Then “the Occidental deal was an unmitigated disaster, while Buffett 10 billion in investment in oil producer..” He didn’t invest in the producers, he invested in bonds, senior bonds, so senior debt, if the company goes bankrupt, he gets paid first. And then he had the option of getting more stocks through warrants. Okay, he get got that for free, and those are worthless now. That’s, again, how Buffett does things, he always does things with a margin of safety.
Further, talking about the 137 billion. Of course, we cannot understand what Buffett and Berkshire are planning to do they have their insurance, they want to dominate globally insurance. And here comes Buffett long term versus everybody else. Let me ask you a question. Did you need insurance 5-10 years ago? Yes. Do you have insurance now? Yes. Will you need insurance. 5-10-15 years down the road? Yes.
When it comes to tech business, will you be using the same tech you’re using now, then 15 years down the road? We don’t know. And that’s the difference between Buffett and everybody else. And then James ‘shenanigans’ another an analyst. I’m nervous that he may have missed the whole rally. We are talking about Buffett that has been investing for 70 years, and he has missed the rally over the last three months. If insurance companies start to go bankrupt over the next years, Buffett will be the dominant force in insurance for the next decades.
But Oh, yes, he has missed the three months rally. Yes, Mr. James ‘shenanigan’. You are really in line with your surname. What is he selling? So we had chronic underperformance short term, here, they are selling fear of missing out. If you discuss this, okay, Warren Buffett you fear, you sell the fear of missing out on the rally there will be plenty of rallies, plenty of crashes in the future. That’s what is investing, not missing one rally.
Of course, then he says how banking, insurance companies are ugly, boring long term businesses and how he missed in the dotcom era because it was too new. Now it’s not that new. So he has to invest in Amazon. And if you have clients, they are constantly calling you, I constantly get emails, Sven, why don’t you invest in Tesla? What do you think about Square?
What do you think about Spotify, Netflix, this this. That’s hot that’s going up now, and that’s what people want to invest in. But Warren Buffett doesn’t do that. He’s not going for sexy plays. He’s just doing what he has been doing for the past 70 years, and that he knows he will be doing and will be working for the next 70 years. And that’s again, the difference between investing And whatever else we can call it speculating. Can you work again?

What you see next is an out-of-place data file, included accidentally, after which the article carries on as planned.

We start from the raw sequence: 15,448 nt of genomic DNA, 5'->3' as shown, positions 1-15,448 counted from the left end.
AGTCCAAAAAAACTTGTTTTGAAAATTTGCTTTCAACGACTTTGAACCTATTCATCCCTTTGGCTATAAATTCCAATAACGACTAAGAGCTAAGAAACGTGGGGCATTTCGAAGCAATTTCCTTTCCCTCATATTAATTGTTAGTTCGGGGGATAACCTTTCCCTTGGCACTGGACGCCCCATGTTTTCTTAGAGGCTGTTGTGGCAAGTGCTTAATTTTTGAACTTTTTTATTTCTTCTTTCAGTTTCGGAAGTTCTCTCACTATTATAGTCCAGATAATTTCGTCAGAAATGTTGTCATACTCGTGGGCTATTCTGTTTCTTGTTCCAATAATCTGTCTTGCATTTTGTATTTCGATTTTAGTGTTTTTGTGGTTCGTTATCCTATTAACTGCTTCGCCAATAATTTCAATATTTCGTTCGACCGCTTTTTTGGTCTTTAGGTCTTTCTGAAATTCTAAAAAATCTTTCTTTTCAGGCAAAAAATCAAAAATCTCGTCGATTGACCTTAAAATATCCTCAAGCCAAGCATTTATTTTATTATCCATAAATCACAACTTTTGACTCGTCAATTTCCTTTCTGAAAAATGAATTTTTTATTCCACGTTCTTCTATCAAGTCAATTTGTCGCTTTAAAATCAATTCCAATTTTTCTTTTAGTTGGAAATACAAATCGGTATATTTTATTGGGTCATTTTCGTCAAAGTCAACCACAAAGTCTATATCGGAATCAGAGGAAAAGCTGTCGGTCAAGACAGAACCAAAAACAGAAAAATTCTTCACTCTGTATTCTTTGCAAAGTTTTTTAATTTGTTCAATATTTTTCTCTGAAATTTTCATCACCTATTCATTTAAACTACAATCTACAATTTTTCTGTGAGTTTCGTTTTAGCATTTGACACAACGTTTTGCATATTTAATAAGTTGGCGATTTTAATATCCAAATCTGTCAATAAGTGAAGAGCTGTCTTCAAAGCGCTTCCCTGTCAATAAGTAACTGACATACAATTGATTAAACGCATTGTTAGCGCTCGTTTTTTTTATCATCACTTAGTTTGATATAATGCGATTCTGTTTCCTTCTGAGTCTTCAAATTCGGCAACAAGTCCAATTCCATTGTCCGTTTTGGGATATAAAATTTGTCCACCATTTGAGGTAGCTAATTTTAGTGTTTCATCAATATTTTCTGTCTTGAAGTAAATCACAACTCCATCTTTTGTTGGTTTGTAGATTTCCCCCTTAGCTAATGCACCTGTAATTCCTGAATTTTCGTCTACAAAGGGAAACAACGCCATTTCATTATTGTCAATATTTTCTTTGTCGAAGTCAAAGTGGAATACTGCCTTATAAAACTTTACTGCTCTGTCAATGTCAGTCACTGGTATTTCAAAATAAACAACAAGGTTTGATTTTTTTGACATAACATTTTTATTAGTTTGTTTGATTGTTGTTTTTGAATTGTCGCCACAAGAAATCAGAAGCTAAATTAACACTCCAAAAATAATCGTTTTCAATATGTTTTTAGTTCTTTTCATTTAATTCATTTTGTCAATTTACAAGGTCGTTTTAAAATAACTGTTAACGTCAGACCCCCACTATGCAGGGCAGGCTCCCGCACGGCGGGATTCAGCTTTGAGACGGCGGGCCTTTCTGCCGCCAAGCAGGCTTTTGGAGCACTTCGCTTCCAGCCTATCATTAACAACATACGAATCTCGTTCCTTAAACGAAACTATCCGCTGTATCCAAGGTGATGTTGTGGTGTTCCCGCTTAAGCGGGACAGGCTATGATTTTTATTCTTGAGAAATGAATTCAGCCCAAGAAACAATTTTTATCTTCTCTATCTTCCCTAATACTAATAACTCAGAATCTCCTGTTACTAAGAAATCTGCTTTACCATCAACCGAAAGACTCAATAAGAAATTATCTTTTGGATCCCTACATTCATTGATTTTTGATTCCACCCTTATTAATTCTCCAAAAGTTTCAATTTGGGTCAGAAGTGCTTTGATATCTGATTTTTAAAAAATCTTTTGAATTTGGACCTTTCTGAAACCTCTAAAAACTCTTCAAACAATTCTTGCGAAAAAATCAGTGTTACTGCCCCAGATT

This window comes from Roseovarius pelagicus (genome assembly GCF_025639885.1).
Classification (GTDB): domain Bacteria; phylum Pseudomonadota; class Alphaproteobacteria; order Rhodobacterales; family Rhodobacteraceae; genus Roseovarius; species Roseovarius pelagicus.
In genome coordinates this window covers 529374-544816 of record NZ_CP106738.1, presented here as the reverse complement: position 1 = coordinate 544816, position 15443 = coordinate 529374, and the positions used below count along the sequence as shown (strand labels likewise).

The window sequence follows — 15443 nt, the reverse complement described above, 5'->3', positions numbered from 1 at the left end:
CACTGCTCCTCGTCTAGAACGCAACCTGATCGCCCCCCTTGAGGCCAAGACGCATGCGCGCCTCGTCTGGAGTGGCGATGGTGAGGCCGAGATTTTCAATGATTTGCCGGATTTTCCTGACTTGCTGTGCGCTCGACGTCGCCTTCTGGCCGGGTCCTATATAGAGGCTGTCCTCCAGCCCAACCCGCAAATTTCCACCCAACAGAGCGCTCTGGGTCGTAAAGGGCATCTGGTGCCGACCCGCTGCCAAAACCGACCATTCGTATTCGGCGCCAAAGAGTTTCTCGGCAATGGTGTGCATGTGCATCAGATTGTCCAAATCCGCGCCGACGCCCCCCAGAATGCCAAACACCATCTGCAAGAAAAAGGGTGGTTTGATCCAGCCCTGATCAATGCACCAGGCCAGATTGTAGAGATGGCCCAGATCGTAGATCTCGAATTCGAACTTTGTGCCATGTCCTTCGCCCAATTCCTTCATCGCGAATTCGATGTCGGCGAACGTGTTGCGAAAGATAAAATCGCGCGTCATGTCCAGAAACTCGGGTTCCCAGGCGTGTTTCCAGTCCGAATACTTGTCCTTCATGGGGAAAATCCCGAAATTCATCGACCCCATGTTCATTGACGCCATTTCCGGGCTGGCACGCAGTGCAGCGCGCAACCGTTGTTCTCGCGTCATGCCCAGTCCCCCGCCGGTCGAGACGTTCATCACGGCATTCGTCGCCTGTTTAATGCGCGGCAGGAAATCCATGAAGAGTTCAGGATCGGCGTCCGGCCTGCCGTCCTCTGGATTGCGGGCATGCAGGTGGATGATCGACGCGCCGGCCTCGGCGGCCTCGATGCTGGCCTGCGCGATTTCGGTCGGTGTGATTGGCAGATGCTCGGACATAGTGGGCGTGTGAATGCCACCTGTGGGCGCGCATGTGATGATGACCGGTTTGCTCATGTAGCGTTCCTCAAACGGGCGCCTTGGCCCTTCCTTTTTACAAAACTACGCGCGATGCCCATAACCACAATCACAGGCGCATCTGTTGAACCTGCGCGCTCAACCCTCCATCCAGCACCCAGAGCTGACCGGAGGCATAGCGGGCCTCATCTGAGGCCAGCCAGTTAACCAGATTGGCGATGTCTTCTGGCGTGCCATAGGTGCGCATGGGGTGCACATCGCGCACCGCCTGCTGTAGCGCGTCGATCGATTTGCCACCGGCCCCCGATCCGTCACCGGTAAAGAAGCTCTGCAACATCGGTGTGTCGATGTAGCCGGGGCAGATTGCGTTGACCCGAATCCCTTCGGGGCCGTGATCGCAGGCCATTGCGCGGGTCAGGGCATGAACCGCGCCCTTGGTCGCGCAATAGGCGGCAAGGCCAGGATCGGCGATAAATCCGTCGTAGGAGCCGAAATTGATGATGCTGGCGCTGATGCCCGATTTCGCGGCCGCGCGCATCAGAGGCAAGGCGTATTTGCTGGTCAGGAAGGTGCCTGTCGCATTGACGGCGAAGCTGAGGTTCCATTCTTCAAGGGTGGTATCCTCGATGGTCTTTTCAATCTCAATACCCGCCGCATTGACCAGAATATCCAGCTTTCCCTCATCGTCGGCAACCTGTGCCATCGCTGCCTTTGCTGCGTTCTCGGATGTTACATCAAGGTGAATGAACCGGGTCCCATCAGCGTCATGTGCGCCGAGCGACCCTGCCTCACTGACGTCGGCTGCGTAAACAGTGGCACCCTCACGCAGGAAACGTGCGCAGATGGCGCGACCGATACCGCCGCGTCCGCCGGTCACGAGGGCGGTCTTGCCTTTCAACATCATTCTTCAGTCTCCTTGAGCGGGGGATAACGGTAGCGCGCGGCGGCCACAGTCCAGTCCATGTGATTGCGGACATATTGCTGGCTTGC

Can you find the next Tesla the next day is the next day. Is that something that for me, it’s not sustainable over the long term and I don’t know many that Oh, they got Tesla. They got I don’t know the 3D market bull run, GoPro run when it was hard, etc. I mostly know those that missed, missed, missed, now they are good and we’ll see how it ends up.
So now at the end of the article in small letters, they found someone who will defend Berkshire because its own and they say Berkshire remains designed to reward investors over time, but not on time.
Berkshire long term investment they say that 8 to 10% over the investments that’s what they are looking or Occidental 8% interest rate on the bond and that’s what you get with huge safety with financial fortress.
So the question is also from this message, are you an investor or not? Are you under the influence of the hot words? Your Tesla owning friends kicking your behind when you come to kog, oh you may just 10% this year we made 500%. So the question is, do we want to make money over time, constantly boring, long term slowly getting richer and richer? Or do we want to follow the Tesla’s make a lot of money here and there, but cumulatively, statistically it shows that it doesn’t really work.
So I really get a little bit pissed when I see these articles attacking Buffett because they simply don’t understand what he is, what he does, what investing is, and therefore I felt, okay, I’m just going to put some slides together to really send a message if I help someone if I give some value. Very, very happy. If you got some value here, and if you like this mindset, please subscribe to this channel. Thanks, click the like and I’ll see you the next video.